I am a delicate petal. But I’m also a fighter and a survivor. I have to be. No one else is going to fight for me.
I have to carry both sides with me even though it isn’t always comfortable. I didn’t used to want to, and I spent years waiting for my saving grace—waiting to be loved enough, waiting for the someone or someones to witness all the ways I’ve suffered and meet all my needs. I wanted people to stop expecting me to be functional, see how twisted my heart felt, carry me to certainty, and nurse me back to acceptance.
When I served two years in prison for selling ecstasy a decade ago, I was devastated…and secretly a tiny bit excited to go. Sometimes I still miss it. It reflected my shadow side so clearly: sick, sad, complicated, unruly, out of control, obscene and absurd.
But as media and news reports of violence and inequality escalate, I’m losing patience with the sensitivity convo. Once something is identified and owned, it’s no longer the axis mundi, it’s just another piece of data.
We need to take care of ourselves so we can take care of others. Being healthy, clear and wide awake makes us effective community members, cultural voices, collective denial watchdogs, peacekeepers and change makers.
Astrological signs, IQ, personality quizzes and psychology labels are not permission to wallow in the containers of those limited definitions, but tools to more clearly articulate our stories and develop compassion for the human nature of all people.
So let’s all stop being small, labeled and full of excuses.
Being unable to compromise, unable to recognize our suffering and wanting to be so f*cking unique is boring. We’re better than that. We can endure some mayhem.
Maintaining comfort, witnessing our grief, is part of our self care—the healthy relationship and support system part. It may not look perfect. But we’ve got this.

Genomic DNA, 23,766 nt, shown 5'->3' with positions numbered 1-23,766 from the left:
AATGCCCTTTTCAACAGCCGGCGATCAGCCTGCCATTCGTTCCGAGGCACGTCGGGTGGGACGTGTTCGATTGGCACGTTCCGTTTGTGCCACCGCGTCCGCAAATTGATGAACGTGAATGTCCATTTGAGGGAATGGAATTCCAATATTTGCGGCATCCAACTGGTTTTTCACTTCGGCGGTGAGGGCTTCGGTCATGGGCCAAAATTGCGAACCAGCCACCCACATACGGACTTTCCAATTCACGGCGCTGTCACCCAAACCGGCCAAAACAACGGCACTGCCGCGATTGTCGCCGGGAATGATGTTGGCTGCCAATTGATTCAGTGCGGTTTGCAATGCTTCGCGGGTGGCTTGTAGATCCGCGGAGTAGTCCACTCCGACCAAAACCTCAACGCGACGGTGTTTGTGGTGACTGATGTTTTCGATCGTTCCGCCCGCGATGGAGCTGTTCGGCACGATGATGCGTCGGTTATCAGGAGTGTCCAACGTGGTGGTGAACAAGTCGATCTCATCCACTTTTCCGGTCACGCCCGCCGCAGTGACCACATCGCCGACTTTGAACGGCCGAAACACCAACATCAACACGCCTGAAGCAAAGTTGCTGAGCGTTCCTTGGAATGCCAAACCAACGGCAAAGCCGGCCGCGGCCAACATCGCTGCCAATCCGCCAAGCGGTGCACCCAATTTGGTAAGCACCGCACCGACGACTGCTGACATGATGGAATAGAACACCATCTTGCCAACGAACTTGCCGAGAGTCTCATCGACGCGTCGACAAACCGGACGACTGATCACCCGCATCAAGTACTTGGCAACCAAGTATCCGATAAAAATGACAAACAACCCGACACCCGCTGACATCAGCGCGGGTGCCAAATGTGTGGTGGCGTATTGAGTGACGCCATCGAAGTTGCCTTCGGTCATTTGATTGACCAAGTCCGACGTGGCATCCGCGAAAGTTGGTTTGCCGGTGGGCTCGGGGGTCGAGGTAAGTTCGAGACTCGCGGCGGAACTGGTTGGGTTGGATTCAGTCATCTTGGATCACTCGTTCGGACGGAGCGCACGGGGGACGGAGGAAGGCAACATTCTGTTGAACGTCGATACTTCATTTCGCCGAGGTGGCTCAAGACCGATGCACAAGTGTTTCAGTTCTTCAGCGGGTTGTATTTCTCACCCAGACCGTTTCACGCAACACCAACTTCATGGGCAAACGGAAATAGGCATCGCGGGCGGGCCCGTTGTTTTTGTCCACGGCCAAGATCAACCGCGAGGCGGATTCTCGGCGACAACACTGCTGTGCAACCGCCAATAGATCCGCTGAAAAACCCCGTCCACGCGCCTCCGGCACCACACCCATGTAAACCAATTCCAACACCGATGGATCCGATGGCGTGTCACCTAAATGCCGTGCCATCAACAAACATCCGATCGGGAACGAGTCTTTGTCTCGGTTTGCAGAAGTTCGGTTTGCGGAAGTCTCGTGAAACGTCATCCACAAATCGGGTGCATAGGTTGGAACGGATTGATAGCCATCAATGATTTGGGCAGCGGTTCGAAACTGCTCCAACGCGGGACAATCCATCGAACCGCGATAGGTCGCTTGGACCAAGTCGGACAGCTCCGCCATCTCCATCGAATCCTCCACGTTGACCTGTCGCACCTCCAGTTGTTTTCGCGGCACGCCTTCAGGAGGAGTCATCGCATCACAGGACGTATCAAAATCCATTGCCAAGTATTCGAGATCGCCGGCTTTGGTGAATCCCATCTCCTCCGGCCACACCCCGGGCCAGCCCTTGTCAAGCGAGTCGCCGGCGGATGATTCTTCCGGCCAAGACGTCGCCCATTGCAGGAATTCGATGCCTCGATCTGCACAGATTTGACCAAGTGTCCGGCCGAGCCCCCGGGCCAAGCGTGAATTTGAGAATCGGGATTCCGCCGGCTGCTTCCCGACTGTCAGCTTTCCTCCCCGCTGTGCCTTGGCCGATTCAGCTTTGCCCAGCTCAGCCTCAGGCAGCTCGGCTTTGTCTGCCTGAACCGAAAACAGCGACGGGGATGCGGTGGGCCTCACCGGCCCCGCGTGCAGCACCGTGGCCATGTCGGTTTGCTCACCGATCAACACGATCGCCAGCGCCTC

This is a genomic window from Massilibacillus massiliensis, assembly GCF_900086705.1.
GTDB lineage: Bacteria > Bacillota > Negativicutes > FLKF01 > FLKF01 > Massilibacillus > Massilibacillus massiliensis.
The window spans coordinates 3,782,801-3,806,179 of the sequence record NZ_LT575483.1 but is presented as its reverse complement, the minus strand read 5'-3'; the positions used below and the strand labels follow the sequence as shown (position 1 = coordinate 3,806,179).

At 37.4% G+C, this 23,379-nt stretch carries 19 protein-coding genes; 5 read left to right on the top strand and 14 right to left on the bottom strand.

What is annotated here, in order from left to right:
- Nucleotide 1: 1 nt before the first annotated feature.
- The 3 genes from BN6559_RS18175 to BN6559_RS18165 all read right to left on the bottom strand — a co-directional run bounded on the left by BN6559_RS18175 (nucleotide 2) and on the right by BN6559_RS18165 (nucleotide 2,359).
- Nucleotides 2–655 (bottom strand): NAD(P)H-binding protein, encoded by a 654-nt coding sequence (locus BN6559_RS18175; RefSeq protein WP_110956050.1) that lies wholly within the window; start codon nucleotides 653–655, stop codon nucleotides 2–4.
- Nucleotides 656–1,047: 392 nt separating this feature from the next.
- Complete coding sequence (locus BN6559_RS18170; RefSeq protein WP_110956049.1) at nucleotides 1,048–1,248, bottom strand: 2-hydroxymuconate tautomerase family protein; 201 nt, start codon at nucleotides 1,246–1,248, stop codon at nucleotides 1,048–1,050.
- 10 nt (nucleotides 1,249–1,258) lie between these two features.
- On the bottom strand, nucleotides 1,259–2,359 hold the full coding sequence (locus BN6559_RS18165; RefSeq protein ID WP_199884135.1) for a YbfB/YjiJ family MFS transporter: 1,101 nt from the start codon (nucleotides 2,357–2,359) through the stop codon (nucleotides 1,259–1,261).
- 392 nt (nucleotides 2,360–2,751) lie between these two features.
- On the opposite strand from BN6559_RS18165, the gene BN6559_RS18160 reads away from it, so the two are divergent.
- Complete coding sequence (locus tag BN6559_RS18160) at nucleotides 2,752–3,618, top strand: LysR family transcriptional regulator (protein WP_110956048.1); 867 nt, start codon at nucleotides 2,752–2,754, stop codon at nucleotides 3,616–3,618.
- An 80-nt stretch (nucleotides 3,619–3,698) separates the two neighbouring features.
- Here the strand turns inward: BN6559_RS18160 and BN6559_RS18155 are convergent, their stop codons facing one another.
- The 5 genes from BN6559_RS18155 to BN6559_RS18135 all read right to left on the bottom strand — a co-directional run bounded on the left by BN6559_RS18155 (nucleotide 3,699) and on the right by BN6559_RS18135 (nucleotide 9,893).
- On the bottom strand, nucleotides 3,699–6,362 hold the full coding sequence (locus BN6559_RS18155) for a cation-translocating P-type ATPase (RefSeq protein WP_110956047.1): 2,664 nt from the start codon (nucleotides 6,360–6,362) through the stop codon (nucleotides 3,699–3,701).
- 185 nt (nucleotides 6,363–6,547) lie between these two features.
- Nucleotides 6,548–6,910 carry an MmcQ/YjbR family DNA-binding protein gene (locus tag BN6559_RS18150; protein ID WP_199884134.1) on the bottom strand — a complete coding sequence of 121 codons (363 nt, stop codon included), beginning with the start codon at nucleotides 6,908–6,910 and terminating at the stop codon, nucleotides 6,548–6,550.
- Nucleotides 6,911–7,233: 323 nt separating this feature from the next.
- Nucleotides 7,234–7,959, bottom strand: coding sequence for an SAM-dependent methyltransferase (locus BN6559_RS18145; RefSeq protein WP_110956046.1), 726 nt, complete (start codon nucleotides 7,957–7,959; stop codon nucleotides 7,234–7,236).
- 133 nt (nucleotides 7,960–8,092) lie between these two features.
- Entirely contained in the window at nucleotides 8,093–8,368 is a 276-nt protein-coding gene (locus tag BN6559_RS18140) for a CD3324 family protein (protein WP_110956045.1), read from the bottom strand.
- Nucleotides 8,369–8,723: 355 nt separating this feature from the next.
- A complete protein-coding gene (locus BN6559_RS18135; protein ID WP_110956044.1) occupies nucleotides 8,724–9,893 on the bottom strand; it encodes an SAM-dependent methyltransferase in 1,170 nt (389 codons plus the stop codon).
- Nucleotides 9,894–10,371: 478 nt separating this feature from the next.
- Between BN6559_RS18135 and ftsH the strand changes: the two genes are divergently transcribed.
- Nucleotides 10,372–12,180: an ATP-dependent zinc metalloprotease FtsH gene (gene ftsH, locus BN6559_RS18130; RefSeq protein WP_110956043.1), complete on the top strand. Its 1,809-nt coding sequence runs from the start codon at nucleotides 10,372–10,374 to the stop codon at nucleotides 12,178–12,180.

I know we do.
We’ll be fine, albeit imperfect and wanting, until we die.
And then we’ll still be fine.
How much longer do we really want to be powerless and afraid? There are plenty of reasons for us to be both. And there are plenty of reasons we can carry on anyway.
If you’re reading this right now, guess what? You have enough time.
You are not alone. Your daring is appreciated. Your suffering is real. You are seen. Your acts of bravery and success are not accidents. While you may be bolstered by your particular set of privileges, you have taken risks to carry on.
There are days when getting out of bed is the best we can do. None of that is taken for granted—even when we show up like a goddamn gladiator of purpose. I promise.
Our brilliance doesn’t mask our humanity. Nor do failures eradicate our potential.
So, let’s all get into the arena. The only right direction we have to go is onward.
I’ve been accused of impatience. I’ve been accused of being too interested in action. It’s true to a fault, perhaps. But I wonder, can we take all the spinning and the excuses and just decide? Just decide that that ends today.
And then get to work on this revolution. Together.
“There are two
types of tired,
I suppose one is a dire need of sleep
the other is a dire need of peace.”
Author: Meg Worden
Editor: Evan Yerburgh
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